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Prosecuting the January 25th Revolution

March 1, 2014 at 5:03 pm

The prosecution of the legitimately-elected President of Egypt, Dr Mohamed Morsi, on the farcical charges of storming prisons and the escape of several prisoners is basically the prosecution of the January 25th Revolution itself. The revolution gained its real momentum and strength on this particular day, when millions of Egyptians took to the streets and called for the fall of the regime of Hosni Mubarak.

This was the true day when the legions of revolutionaries emerged and when the police force fell, its men stripped their military uniforms and they ran frightened in the night to their homes. They will not forget this day and they have been given the opportunity to retaliate against the rebels and those who spread the revolution, particularly the Muslim Brotherhood, thanks to the violent, neo-fascist military coup. It was not only the police who wanted to take revenge on the figures of the revolution, but also all of the members of the corrupt deep state and its degenerate and rotten institutions, such as the intelligence agencies, judiciary and media, which were and remain corrupt to the core. The revolution aimed to purify such institutions and uproot them, but unfortunately was unable to do so for many reasons.

As such, it was significant that January 28th was chosen as the date of the first hearing in the concocted case against the president. It was, after all, the day that the revolutionaries rejoiced in 2011, so it is hugely symbolic. As the elected president, Dr Morsi is the symbol of the revolution but, along with over 100 others, most of whom are members of the Islamic resistance movement Hamas, he is charged with breaking into prisons to set the prisoners free. It is a bitter joke that one of the defendants mentioned in the indictment died before the revolution, while two others have been detained in Israeli prisons since the 1990s. What kind of mockery is this in which they claim the integrity of the investigation, the honour of the judiciary and the rule of law? There has been no law or justice in Egypt after the bloody coup; instead there have been retaliatory trials based on Al-Sisi’s law, which is no law recognisable as such.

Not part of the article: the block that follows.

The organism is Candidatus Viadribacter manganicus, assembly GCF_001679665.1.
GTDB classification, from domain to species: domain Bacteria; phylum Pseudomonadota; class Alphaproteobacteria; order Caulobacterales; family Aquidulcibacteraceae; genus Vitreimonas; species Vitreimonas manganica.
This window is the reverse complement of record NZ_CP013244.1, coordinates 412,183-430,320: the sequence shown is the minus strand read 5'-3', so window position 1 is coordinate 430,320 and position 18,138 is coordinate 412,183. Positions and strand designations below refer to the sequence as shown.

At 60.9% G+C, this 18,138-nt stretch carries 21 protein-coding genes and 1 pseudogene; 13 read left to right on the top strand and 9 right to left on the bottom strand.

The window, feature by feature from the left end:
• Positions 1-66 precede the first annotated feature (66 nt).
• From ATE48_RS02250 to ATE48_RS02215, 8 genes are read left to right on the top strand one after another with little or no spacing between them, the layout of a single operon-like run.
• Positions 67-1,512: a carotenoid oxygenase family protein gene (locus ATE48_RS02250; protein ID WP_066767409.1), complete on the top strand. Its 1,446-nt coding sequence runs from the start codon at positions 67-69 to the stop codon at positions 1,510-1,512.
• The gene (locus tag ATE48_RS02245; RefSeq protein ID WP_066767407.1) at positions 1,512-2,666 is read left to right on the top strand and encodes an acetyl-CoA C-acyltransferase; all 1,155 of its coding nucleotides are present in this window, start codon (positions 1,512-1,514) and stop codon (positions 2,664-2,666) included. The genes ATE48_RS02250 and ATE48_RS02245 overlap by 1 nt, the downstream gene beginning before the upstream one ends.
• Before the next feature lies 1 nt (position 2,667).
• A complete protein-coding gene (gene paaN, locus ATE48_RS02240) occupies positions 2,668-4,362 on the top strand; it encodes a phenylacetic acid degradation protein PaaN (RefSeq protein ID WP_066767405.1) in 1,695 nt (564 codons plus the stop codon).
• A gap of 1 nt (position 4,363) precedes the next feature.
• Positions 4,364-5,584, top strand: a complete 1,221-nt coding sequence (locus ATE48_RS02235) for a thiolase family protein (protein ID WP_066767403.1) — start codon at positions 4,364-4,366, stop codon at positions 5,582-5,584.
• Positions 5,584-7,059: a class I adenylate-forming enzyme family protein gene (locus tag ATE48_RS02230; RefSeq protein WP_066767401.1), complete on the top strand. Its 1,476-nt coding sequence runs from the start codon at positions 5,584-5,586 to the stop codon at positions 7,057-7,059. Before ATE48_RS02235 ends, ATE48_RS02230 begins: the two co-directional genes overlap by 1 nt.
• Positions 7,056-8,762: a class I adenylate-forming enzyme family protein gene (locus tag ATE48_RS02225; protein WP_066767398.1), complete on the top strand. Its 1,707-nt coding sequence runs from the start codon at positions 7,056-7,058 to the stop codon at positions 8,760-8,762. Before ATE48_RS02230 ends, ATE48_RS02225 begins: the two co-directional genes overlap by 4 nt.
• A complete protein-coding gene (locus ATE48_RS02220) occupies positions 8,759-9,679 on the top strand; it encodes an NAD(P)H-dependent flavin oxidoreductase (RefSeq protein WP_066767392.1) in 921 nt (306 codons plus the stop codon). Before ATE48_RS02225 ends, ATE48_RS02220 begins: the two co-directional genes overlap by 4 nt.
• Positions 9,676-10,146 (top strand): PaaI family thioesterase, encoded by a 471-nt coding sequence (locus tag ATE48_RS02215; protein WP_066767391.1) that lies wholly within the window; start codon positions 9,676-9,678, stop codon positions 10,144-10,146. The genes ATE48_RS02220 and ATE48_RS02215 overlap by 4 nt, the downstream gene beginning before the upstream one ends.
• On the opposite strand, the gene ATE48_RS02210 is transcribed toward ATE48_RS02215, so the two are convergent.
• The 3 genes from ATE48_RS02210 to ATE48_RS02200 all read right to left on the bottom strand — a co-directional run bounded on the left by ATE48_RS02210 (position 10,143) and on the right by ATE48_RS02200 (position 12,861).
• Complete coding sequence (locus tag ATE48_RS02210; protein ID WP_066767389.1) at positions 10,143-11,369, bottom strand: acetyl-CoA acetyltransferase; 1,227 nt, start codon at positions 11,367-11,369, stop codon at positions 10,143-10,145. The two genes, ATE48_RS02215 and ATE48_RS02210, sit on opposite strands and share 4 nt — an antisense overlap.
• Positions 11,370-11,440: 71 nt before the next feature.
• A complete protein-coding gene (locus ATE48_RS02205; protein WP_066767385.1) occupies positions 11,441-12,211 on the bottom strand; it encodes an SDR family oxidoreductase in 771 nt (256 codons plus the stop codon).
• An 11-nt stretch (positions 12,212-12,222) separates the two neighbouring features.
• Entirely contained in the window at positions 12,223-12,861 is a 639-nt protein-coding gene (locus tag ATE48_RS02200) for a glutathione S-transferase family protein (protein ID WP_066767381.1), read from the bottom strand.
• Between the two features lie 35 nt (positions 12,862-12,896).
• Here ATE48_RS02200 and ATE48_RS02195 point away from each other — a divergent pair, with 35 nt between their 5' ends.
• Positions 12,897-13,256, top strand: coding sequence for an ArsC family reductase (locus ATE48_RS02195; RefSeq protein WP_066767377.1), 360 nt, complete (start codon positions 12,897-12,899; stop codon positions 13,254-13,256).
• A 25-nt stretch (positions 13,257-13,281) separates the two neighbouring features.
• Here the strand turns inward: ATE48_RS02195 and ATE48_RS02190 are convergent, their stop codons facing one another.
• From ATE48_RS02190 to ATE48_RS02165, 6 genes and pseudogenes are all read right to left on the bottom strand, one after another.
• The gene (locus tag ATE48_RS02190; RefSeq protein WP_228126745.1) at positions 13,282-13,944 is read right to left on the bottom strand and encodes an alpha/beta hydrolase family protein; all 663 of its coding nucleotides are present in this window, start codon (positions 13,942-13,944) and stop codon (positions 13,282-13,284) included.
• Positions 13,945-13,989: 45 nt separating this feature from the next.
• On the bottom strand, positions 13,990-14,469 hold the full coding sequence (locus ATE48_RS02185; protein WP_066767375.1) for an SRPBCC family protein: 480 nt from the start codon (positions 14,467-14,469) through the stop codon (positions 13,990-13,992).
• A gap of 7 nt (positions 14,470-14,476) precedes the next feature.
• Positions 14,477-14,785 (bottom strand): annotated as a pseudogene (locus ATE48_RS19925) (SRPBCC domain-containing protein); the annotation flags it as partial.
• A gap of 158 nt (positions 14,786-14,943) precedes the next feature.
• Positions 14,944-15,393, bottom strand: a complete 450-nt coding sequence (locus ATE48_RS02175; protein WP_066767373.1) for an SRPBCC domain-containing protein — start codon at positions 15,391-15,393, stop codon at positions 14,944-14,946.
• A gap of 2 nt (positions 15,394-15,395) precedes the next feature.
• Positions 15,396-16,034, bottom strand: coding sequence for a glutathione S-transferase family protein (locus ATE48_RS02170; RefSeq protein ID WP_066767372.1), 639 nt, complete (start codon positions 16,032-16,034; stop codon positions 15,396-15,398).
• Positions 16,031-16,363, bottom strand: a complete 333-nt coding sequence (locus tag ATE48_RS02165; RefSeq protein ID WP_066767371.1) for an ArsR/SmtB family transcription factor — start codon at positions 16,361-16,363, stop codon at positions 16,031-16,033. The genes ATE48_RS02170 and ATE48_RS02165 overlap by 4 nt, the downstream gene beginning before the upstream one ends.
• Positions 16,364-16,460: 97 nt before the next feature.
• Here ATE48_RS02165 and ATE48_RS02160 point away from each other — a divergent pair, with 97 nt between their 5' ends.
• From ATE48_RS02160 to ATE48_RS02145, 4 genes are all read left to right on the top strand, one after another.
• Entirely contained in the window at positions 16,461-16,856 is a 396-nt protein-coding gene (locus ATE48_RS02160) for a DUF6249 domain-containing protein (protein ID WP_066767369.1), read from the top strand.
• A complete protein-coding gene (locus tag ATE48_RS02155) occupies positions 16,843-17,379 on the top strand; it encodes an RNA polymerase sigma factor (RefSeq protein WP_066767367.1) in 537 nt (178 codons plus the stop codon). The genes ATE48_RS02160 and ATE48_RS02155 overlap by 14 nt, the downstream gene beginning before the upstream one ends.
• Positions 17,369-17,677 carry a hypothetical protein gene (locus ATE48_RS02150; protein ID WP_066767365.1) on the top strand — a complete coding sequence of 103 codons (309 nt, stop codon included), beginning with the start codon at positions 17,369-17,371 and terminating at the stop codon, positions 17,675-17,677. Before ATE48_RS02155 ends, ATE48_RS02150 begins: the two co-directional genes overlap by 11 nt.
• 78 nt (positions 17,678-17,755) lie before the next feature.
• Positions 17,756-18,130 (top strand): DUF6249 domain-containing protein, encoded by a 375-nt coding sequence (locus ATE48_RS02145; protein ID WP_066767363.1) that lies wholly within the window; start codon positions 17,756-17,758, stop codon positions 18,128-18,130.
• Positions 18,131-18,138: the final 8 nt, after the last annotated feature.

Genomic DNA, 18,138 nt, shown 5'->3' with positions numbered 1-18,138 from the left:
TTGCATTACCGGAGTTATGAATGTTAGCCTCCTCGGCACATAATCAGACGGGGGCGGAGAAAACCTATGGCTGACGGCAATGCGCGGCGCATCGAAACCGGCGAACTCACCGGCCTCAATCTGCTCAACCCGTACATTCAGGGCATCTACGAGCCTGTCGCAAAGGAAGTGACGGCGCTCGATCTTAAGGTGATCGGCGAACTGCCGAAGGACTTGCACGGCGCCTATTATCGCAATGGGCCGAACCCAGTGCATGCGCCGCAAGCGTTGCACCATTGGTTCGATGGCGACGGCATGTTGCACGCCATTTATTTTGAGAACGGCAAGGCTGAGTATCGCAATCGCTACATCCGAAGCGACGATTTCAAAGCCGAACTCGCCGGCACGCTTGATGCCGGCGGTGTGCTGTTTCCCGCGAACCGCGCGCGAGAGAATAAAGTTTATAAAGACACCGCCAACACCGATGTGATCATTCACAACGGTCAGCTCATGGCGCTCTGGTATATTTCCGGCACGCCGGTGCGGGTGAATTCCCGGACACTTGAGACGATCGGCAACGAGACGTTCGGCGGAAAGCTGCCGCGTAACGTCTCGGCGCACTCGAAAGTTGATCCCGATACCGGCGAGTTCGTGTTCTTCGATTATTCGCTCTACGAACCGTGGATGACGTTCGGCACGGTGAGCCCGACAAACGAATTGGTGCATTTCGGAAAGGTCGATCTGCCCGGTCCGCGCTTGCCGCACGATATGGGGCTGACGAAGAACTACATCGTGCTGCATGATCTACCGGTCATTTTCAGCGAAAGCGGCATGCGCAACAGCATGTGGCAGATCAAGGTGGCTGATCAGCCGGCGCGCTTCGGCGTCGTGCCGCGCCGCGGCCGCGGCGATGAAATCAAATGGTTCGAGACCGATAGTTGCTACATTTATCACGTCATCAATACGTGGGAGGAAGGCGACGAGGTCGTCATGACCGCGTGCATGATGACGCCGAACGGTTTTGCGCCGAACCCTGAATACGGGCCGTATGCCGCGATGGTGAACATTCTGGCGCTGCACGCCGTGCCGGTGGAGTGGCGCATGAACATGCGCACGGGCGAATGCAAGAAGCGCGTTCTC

One of the specific examples of these charades is the trial based on allegations by the Chief Prosecutor, who read out the entirely false claim that 70 members of Hamas, Hezbollah and the Iranian Revolutionary Guard occupied the border strip between Egypt and Gaza, and entered the country in 4×4 vehicles. For those who do not know, this border is 60 km long and hundreds of kilometres away from Cairo. How did they all reach the various Egyptian prisons at synchronised times, bearing in mind that some of these prisons are in Upper Egypt and in its valleys, which are also many kilometres away from Cairo? How could all of this happen without our brave army seeing them and dealing with them? Where was our courageous police force? Was it also standing by with the army and watching the incursion, welcoming the 70 to Egypt? By making such allegations, the coup-appointed prosecutors are incriminating themselves and it is they who should be placed in the defendant’s cage to be tried.

As expected from President Mohamed Morsi, he appeared strong and firm while the head of the court appeared weak and shaky in comparison; the latter even fumbled on the pronunciation of the word “Rahman”. Having been put in an iron cage in prison and a glass cage in the court in order to prevent him from being heard by the people, the few words we did hear from Dr Morsi were vetted carefully by the security services; they were, nevertheless, more powerful than bullets. That is why they fear him despite the fact that they possess all the physically powerful weapons, from heavy arms to a politicised judiciary and a lying media. This unarmed man, who only possesses the word of truth, frightens tyrants and dictators, and this is how God wants things to be. By His will, the situation will be an example for the people of the world, showing that even if an unjust state lasts for an hour, the state built on justice lasts until the end of time.

The views expressed in this article belong to the author and do not necessarily reflect the editorial policy of Middle East Monitor.